Sunset blooms like a bruise in the wintry gray sky. Gentle night will bring snow flurries falling like stars. Kia waits on the porch to see.
Tag Archive: bold women
The thwack of typewriter keys fills the repair shop. The owner is a beaut, like his vintage machines. Ann takes him and a Smith Corona home.
Mia whistles, not a song, but a cry like the wind. Twilight mockingjays answer. Tidying her one plate, one cup, one fork, she calls to them.
Paula grew up on a cul-de-sac. Now she lives on a dead end. She’s traversed many and many a roundabout in the interim, all leading her here.
Maeve was 84, rode a ’59 Schwinn, and ran a printing press. She left it to her bike mechanic, Sam. In his comics, she became an enchantress.
Even Mia’s bulldog learned to love the rain. They’d prowl the Oregon coast, faces upturned, whether spritz or splat. It healed Mia’s vision.
The gash in the wall exposes twelve layers of paint and wallpaper. Jill scrapes it down to raw pine boards. The past crackles to the floor.
Ann drew her God with crayons as a girl. Now an old woman, when she stills her mind to pray, she sees that same orange and red ball of fire.
The pixie cut girl flashed a smile and a sign, ‘Typewriter Troubadour.’ The French twist woman gave $5 for one manually typed word, ‘Hello.’
Plucking a harp that isn’t there is not like air guitar. It looks strange. Jillian can’t speak, but she plays murmured concertos flawlessly.
Leigh rode to the end of the line, walked the last mile, sailed to the edge of the sea, until she was off the map. And still, she was Leigh.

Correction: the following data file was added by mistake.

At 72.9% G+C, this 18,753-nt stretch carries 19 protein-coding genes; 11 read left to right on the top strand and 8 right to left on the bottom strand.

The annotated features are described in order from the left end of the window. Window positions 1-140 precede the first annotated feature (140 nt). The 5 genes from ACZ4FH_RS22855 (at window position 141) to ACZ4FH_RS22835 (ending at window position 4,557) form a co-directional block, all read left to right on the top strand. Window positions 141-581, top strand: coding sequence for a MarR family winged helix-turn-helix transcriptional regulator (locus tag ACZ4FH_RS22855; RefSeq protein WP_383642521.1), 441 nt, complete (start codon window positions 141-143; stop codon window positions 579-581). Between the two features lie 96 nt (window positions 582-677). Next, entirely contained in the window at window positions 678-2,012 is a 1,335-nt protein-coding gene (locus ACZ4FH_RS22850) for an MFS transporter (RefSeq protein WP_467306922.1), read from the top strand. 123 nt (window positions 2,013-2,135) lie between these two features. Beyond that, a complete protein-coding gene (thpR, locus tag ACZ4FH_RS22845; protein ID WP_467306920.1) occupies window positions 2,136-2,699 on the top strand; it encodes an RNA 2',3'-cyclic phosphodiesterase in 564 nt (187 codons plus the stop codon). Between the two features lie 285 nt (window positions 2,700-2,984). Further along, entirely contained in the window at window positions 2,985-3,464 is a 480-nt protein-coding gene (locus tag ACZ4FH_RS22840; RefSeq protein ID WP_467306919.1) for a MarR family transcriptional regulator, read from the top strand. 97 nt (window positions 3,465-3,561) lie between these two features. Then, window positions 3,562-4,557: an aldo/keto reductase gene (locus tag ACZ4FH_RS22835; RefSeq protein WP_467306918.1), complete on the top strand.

She wanted the languid serenity of a Gauguin, but Tia knew she was a complex Picasso: when young, a sketch; by 60, a canvas bold with color.
Bette woke just as sunset blackened the desert sky. Then she dipped her hands in bright acrylics to fingerpaint red-gold truth by moonlight.
The streetlight often blinked when Lucy passed beneath it. She made wild kinetic energy. One night she stopped a switchblade with a stare.
Vivian had an old oak cut down. The doves protested. She put up a feeder. It brought rats. She put out poison. That’s what killed the cat.
Jamie leans on a power pole. Rusted staples twice her age prickle her aching back. She’s jolted by lingering love for hundreds of lost cats.
Helen lived in a houseboat on a creek off a bay. A century-old drawbridge rose whenever Jack sailed in to see her. It made her boat shimmy.
Em packed pantyhose, pumps and lunch, but her snowy hour commute east became 2,000 miles west to a place where ruby camellias were blooming.
Linda Rose became a rose. It happened in her sleep. She dreamed the scent of an American Beauty, but she woke to the tears of a Cherokee.
At seven, Anna planted sunflower seeds to see them grow madly tall. At seventy, she starts marigolds in a windowbox to see golden God again.
Her hair, red as Georgia clay, hung longer than her blue polka dot shorts. Ed stared and gave it thought, but damned if he didn’t turn away.